rdd.toDF(['name', 'color']).show()
|    name|color|
|   Mario| Red |
|   Luigi|Green|
|Princess| Pink|


Development with AWS Spark

Create a Glue development endpoint

We need to connect the Spark interpreter to the AWS Glue endpoint. Navigate to the Glue page via the AWS console and click on Add endpoint.


In the Properties pane set the name and assign the role for the development endpoint.


Skip through the Networking pane. In the SSH public key pane, create a new key pair using ssh-keygen in the terminal. Save the two files to a safe place and upload the public key (i.e. to the development endpoint. Finally, review the endpoint and click on Finish. It will take a couple of minutes for the endpoint to go from Provisioning to the Ready state.


Go the the details page for the endpoint and copy the SSH tunnel to remote interpeter line. Replace the with the private key that was just generated in the previous step. Run the command in a terminal and keep it running. Choose yes when it prompts to accept the connection. We now have an active SSH tunnel that will route all traffic to localhost port 9007 to the development endpoint on AWS.

$ ssh -i id_rsa -vnNT -L :9007:123.456.789.255:9007 [email protected]


Connect Zeppelin to Glue endpoint

Enable the Spark interpreter by clicking on anonymous -> Interpreter and scroll down to the Spark section.


Click on edit to change the settings.


Select Connect to existing process to connect to localhost on port 9007. In the Properties section select yarn-client in order to be able to use the Spark running on AWS. Scroll down and select Save. Restart the Spark interpreter when prompted.


Run the script

Create a new note to verify the master of the Spark context. If all things went well it should show yarn-client. This means the Spark context on AWS will be used instead of the local Spark (and the user is billed for running Spark jobs!).


Deploying on AWS Glue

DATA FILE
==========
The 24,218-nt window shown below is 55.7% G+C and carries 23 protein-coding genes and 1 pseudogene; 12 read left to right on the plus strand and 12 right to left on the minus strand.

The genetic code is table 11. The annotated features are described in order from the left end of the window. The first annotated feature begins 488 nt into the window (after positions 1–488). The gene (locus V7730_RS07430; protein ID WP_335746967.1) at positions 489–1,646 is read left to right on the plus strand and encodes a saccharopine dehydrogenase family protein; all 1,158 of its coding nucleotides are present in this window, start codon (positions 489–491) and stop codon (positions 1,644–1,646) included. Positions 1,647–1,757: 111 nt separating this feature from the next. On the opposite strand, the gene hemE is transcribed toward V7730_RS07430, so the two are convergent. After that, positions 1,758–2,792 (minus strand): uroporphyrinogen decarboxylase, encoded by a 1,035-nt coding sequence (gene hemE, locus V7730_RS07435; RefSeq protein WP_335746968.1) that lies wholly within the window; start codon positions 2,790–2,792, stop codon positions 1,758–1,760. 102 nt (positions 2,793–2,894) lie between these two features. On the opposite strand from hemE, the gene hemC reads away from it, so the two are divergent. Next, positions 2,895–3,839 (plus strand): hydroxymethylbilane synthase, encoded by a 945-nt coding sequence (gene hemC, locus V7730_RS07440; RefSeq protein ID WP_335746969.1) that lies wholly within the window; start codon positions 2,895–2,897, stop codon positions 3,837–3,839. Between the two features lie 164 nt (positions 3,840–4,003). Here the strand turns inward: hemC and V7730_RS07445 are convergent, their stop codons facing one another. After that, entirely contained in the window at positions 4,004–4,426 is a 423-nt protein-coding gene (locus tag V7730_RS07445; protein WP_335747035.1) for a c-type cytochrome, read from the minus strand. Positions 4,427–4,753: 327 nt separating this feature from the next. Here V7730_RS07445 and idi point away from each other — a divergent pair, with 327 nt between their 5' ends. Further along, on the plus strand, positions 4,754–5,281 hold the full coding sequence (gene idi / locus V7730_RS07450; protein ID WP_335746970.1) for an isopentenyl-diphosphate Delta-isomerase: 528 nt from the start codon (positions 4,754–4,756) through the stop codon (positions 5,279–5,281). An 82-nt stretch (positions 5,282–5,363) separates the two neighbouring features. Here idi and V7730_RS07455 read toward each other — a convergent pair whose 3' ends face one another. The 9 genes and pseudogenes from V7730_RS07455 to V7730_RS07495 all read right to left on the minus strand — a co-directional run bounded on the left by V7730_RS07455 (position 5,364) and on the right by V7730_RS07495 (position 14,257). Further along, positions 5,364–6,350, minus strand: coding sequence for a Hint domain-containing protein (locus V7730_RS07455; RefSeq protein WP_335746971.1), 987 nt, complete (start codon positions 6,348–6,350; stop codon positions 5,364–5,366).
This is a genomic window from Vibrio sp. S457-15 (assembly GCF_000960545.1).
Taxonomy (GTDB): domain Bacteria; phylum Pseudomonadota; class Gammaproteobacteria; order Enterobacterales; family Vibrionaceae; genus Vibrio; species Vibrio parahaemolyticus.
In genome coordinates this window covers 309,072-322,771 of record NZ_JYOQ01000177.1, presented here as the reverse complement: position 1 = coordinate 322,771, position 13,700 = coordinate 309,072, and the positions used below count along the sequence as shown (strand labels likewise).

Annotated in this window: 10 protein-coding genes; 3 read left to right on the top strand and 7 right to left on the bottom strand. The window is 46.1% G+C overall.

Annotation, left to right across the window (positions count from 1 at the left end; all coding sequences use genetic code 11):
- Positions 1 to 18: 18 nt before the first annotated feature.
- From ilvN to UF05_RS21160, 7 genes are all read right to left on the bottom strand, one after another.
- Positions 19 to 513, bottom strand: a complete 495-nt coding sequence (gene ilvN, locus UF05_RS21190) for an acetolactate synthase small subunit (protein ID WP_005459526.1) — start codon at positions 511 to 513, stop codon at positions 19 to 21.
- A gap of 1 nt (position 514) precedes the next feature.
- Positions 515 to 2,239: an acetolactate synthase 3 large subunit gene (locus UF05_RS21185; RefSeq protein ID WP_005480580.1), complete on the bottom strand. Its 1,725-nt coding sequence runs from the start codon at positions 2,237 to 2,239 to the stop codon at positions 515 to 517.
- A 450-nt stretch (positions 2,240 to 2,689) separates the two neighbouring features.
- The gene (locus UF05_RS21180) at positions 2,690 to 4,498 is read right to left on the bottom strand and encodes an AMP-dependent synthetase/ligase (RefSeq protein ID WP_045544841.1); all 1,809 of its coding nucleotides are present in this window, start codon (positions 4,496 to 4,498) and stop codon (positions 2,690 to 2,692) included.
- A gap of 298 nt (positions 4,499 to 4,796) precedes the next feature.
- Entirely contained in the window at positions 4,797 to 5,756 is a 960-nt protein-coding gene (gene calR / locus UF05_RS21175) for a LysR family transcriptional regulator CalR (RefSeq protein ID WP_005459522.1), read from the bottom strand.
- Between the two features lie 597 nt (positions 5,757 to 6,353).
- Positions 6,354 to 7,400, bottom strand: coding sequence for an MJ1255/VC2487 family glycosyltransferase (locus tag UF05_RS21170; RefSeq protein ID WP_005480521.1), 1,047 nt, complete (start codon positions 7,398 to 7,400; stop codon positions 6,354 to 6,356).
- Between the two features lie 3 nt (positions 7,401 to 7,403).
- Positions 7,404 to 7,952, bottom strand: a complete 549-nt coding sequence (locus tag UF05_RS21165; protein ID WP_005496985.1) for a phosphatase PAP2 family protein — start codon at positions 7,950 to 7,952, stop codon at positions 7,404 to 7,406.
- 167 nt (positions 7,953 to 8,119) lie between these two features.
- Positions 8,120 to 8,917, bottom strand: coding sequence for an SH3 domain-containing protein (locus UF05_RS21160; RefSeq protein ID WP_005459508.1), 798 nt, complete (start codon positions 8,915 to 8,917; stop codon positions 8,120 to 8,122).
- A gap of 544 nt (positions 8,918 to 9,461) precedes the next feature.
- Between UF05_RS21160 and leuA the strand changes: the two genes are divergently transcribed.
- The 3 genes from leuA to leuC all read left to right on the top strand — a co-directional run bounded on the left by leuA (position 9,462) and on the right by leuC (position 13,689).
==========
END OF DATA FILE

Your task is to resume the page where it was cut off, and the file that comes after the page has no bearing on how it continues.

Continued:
The final step of running a Glue job is submitting and scheduling the script. After debugging and cleaning up the code in the Zeppelin notebook, the script has to be added via the Glue console.


Click on Add job and fill in the name and role for the script. Select the folder to save the script and make sure the option to A new script to be authored by you is selected. Accept the defaults and continue to the next two pages to get to Save job and edit script.


For this tutorial we keep things simple and only add the simple cost that we have used before. The script will have some default content and by adding the two lines for the RDD and dataframe it should look like the code below. Note that I did not clean up the imports since in a normal ETL jobs these imports are needed to manipulate the data properly.

import sys
from awsglue.transforms import *
from awsglue.utils import getResolvedOptions
from pyspark.context import SparkContext
from awsglue.context import GlueContext
from awsglue.job import Job

## @params: [JOB_NAME]
args = getResolvedOptions(sys.argv, ['JOB_NAME'])

sc = SparkContext()
glueContext = GlueContext(sc)
spark = glueContext.spark_session
job = Job(glueContext)
job.init(args['JOB_NAME'], args)

rdd = sc.parallelize([('Mario', 'Red'), ('Luigi', 'Green'), ('Princess', 'Pink')])
rdd.toDF(['name', 'color']).show()


After modifying the code, save the job and run it to verify the script is working.


To develop Glue scripts the proposed way of working would be:

  1. Develop locally with both (a subset of the) data and Spark on the local machine.
  2. Develop locally with AWS data and local Spark
  3. Develop using data from AWS and the Spark running on AWS
  4. Clean up the Zeppelin notebook to create the final script
  5. Submit the final script as a Glue job


Tutorial: Set Up a Local Apache Zeppelin Notebook to Test and Debug ETL Scripts - AWS Glue

Programming ETL Scripts - AWS Glue